I think the most important thing you must do is to realise that you are capable, and you are worthy. I think a lot of us are weighed down by thoughts that stop us from achieving great things. But you must believe that you are capable of change, of success and achievement. You need to believe it yourself, even if others don’t. That’s the only way you’ll be able to reach the things that you’ve always dreamed of. Push yourself into situations where you don’t feel comfortable. Oftentimes it’s the moments of discomfort that you will need to grow as a person.
Nurul Ezzaty Hasbullah in Poland volunteering in 'Let’s Bring Back The Smile 2.0', giving aid to Chechen refugees.
AS: True, so very true. So, confidence is one of the most important traits a student should have. What else would you say is important to achieve what you have achieved?
Speaking from my experience, I think it’s important to have grit—basically, perseverance and effort combined with a passion and a long-term goal or end goal. This end goal can change as you grow. For example, when I was in primary school, my end goal was to enter boarding school; then when I did, my goal was to obtain a scholarship; and after that, my goal was to get an offer into a university. It’s okay for your end goal to change, but you have to have grit—perseverance towards a goal.
AS: So, you’ve always had this goal in your mind, then, to get ahead?
Yes and no. People say that you must have this big goal in life to achieve great things. But sometimes you don’t know just yet, and it’s okay to not know. It’s okay to take small steps towards your goal. You don’t need to be Greta Thunberg, the girl who’s fighting for climate change around the world. That is an amazing feat, but what I mean is that you don’t need to have a huge dream to succeed. You just need to believe in yourself.
Sometimes, I think grit is really more important than naked talent or ability. Someone who’s talented but doesn’t persevere or work hard can only go so far. It’s something that I realised as well. I don’t think I’m the smartest person in the room, but I can say that I worked very hard to get where I am.
AS: You’ve done a lot of work towards education equality in Malaysia. What prompted you to start thinking about this?
It started with my involvement in The Kalsom Movement, the organisation that I have been volunteering with for the past two years. I knew about the organisation from one of my friends who was a volunteer before, and I thought it would be a good way to spend my summer. The Kalsom Movement is a youth organisation that encourages university students to share their knowledge and skills to help younger economically-disadvantaged Malaysian students achieve their ambitions.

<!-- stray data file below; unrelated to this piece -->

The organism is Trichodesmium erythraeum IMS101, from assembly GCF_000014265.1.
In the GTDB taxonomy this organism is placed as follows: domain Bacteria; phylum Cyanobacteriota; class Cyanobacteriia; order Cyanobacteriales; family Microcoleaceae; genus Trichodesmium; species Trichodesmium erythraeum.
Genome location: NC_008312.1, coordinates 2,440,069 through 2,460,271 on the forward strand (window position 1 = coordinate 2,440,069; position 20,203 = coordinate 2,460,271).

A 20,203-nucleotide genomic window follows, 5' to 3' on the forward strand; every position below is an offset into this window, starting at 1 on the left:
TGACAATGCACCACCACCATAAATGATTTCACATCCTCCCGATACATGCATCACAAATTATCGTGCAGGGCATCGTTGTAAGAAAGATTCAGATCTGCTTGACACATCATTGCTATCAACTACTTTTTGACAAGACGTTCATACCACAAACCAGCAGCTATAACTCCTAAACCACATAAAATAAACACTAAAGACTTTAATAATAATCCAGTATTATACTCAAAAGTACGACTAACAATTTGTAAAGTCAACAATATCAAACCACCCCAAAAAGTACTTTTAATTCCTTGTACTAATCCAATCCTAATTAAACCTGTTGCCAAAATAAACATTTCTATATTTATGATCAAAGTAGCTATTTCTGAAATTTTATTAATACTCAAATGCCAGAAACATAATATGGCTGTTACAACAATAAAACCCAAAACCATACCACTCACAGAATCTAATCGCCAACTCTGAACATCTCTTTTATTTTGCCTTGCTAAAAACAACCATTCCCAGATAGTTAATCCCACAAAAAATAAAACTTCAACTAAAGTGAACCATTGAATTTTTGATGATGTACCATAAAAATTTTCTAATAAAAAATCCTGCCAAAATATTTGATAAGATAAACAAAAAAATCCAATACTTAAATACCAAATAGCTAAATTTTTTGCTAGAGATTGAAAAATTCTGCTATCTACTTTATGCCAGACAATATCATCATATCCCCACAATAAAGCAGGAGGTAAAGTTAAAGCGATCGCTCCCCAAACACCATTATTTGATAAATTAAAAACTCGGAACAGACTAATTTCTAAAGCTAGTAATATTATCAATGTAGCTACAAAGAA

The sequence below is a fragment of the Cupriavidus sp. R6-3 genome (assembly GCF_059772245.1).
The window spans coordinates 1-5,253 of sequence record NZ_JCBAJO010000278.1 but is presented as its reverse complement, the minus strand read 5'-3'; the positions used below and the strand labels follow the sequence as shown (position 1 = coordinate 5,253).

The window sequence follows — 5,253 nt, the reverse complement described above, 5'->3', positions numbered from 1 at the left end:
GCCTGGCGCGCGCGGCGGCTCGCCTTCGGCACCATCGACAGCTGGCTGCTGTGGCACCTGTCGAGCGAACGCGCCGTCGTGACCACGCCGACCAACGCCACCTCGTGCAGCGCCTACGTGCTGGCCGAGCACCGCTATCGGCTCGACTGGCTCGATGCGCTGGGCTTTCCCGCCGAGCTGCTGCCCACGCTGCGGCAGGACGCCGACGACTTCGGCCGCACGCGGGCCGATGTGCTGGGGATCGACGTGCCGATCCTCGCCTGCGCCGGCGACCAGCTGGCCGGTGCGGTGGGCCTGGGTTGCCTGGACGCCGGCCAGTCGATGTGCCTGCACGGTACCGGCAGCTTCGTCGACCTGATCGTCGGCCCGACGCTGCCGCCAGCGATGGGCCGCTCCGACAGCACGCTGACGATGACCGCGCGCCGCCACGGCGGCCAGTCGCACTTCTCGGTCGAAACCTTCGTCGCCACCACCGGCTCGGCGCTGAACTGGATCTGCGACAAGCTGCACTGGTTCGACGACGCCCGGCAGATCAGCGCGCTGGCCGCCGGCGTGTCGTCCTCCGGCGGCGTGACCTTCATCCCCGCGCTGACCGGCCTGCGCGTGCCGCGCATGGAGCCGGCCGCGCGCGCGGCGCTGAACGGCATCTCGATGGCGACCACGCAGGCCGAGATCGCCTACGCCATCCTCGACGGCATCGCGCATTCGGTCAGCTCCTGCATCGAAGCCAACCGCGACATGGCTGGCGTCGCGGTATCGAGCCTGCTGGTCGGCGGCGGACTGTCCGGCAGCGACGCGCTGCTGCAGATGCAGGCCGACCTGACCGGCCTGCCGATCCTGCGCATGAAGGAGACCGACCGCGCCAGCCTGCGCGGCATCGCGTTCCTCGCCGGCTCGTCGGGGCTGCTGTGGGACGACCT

Nurul Ezzaty Hasbullah with fellow volunteers and beneficiary at The Kalsom Movement.
As a volunteer, I was confronted with the reality of the world and saw the difference from my own life and this bubble that I have been living in. There are many others out there who do not have that same kind of privilege. It made me realize that there are a lot of incredible people with incredible potential, yet they are not realised due to life circumstances. It was truly eye-opening and pushed me to do more in this field.
AS: So, from then onwards, you thought of working towards it?
Definitely. From then on, I become more involved in education volunteering. I was also involved in another organisation, The Charisma Movement. I was able to stay in a school in Sabah and tutor 12-year-old kids in Maths and English for two weeks. It is an amazing experience, getting more socially involved in other forms of volunteering. I’ve also gotten involved in refugee crisis movements in Warsaw. I pushed myself to be in situations where I can interact with people outside of my own bubble. I got to see what it’s really like for people out there in the world, and it motivated my passion to do something about it.
Image via Nurul Ezzaty Hasbullah on Instagram
AS: As you’ve mentioned, you have been involved a lot of extracurricular activities from primary to middle school. Based on your experience, what would you say are some of the benefits of being involved in extracurricular activities during university?
Extracurricular activities not only taught me how to think and act, but it also taught me how to solve problems, how to engage with and influence others, and it also taught me that as a person, I have the ability to make an impact. I remember back when I was in debate in middle school, I was initially so nervous, but once I got into it, it taught me all kinds of skills like how to present and research, and ultimately, I won ‘best speaker’.